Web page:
WORTHINGTON — In-person summer camps are kiboshed this year due to coronavirus, but that doesn't mean 4-H participants have to completely disengage.
Nobles County 4-H has found a way to offer programming through a virtual pizza garden camp that teaches kids about agriculture concepts, healthy living and self-reliance. Sixteen local 4-H kids signed up for the virtual camp and are eight weeks into the 10-week program.
"It's been going over really well," said Nobles County Extension educator Mackenzie Wolf.
In conjunction with Lincoln County 4-H through an app called Flipgrid, the camp takes 4-H'ers through the steps of producing a pizza, from growing the ingredients to assembling the toppings. Each student received a bell pepper plant, a tomato plant, onion bulbs, basil seeds and wheat seeds to plant in their own garden. Through weekly lessons, they have been tending to their produce and learning the processes of making the various ingredients for pizza.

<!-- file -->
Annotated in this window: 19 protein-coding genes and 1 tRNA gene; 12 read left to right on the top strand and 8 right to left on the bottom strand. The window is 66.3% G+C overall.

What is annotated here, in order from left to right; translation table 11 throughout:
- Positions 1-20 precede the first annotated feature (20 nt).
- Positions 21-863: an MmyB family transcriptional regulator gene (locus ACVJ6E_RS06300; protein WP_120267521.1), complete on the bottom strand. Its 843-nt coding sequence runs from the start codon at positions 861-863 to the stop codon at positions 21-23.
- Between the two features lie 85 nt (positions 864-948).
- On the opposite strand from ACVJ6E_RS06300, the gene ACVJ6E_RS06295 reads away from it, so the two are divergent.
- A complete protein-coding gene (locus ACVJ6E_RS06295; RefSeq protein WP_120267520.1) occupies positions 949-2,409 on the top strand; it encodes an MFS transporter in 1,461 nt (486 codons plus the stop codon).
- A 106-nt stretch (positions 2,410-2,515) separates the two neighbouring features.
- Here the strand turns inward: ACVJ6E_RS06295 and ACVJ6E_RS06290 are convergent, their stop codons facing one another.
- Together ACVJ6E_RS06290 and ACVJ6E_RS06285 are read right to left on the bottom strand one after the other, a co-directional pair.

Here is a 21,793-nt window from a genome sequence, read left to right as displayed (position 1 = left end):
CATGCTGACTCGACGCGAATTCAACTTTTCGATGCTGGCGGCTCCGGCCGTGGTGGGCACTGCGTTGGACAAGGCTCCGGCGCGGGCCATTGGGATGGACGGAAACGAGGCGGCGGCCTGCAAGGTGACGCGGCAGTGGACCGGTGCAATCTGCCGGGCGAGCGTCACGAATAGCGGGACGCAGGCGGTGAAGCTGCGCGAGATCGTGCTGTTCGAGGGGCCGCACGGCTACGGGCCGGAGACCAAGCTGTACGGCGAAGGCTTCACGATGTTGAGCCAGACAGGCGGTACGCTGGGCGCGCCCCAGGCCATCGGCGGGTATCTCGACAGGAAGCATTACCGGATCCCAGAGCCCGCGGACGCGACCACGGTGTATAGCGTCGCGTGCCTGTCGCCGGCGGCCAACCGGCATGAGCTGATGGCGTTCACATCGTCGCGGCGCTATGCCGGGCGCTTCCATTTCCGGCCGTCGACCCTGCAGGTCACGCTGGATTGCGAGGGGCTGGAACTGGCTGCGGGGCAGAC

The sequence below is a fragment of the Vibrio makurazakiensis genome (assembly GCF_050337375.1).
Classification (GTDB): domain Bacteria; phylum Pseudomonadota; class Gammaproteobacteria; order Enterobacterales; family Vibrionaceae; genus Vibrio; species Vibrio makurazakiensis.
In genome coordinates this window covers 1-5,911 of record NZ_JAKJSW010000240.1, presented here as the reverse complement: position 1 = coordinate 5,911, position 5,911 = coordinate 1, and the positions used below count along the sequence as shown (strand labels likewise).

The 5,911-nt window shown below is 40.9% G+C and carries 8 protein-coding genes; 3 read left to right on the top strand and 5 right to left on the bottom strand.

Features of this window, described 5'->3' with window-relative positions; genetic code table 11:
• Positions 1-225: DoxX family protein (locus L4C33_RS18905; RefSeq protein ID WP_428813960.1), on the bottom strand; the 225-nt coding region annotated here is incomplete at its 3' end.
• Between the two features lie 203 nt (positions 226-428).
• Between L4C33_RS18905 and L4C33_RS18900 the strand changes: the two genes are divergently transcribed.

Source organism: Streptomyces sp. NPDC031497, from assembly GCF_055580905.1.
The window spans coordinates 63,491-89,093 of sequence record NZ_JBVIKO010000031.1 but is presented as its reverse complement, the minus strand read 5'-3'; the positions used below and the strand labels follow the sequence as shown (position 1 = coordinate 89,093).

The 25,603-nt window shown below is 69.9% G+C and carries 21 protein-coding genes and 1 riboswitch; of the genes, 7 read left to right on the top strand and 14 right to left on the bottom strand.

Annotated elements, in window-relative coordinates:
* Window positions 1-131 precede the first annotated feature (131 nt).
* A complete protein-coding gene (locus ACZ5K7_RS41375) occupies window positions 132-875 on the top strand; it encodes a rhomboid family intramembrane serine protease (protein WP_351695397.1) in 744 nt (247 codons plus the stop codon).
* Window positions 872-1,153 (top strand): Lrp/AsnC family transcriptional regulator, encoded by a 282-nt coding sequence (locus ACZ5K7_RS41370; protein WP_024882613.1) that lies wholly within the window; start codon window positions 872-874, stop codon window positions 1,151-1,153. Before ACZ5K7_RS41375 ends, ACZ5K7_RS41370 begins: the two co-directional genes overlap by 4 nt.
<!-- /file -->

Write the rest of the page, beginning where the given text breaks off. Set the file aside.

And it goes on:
Lessons include video tutorials from educators' own gardens showing students each step, from how deep to plant each veggie, to the amount of water each needs, all the way to harvest. Initial lessons began with instruction about healthy soil and garden maintenance, then started went through each layer of a pizza from the crust (wheat) to the toppings. Students learned a little history about how each plant has been farmed over time.
Although they aren't "growing" their own cheese or meat for their pizzas, the students have still learned about how those elements are made, as well. Nobles County dairy farmers helped out with the cheese lesson, explaining how cheese gets from the cow to the plate. A 4-H'er who works at W-2's Quality Meats set up a demonstration of the production of pepperoni and sausage, along with a price comparison of those items between a grocery store and a meat locker.
Throughout the camp, educators have also emphasized the importance of healthy eating.
"Our favorite part of this was that we got to see kids' faces throughout the summer," Wolf said.
Educators also got to observe the students in their home environments, where younger siblings and pets often participated in tending the garden.
To end the camp, students will next go on a garden scavenger hunt, followed by a harvest celebration to wrap up the program.